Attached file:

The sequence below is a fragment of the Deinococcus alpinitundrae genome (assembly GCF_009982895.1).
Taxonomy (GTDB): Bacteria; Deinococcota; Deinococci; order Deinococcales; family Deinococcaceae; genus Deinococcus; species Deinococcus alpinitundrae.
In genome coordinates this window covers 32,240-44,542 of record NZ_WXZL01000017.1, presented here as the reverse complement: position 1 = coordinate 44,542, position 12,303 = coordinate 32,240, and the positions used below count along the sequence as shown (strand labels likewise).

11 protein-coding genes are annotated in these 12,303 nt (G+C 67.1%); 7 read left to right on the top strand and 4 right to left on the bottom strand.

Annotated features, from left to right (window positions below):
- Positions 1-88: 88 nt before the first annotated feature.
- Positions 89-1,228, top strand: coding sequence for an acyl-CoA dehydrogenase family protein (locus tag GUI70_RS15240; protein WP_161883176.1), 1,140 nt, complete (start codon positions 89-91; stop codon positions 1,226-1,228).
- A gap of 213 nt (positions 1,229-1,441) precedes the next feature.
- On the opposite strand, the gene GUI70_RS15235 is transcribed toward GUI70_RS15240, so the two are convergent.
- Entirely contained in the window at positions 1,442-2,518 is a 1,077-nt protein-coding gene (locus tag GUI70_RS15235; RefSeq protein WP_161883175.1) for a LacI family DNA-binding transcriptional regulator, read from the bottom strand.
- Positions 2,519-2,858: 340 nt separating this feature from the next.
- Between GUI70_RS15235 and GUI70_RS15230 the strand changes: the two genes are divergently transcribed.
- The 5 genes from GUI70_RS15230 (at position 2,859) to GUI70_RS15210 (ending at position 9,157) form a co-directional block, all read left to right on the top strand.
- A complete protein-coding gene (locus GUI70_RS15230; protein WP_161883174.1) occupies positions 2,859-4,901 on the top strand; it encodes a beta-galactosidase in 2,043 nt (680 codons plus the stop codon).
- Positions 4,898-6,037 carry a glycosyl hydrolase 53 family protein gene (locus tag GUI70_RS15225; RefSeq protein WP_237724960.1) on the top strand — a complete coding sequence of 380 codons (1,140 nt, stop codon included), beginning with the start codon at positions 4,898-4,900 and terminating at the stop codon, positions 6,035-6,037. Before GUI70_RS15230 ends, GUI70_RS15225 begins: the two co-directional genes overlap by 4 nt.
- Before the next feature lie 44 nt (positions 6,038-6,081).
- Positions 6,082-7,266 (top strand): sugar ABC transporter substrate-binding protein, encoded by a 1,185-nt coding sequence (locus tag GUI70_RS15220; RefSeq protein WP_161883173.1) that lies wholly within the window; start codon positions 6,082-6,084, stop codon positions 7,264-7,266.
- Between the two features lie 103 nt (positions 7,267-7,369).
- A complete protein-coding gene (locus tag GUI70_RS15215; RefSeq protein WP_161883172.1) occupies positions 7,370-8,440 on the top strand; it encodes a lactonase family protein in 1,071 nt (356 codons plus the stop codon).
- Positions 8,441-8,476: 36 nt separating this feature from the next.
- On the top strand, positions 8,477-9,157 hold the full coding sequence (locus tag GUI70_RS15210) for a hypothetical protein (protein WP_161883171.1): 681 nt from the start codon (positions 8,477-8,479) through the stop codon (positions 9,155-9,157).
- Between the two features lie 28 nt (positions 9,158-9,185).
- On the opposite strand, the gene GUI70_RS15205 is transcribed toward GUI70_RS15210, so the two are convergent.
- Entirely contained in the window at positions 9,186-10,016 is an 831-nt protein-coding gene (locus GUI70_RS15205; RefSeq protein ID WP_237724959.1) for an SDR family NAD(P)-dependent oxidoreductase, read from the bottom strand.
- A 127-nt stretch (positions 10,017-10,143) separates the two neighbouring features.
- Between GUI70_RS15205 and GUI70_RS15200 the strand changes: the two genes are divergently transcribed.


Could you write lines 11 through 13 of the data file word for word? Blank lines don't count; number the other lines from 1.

- Positions 2,519-2,858: 340 nt separating this feature from the next.
- Between GUI70_RS15235 and GUI70_RS15230 the strand changes: the two genes are divergently transcribed.
- The 5 genes from GUI70_RS15230 (at position 2,859) to GUI70_RS15210 (ending at position 9,157) form a co-directional block, all read left to right on the top strand.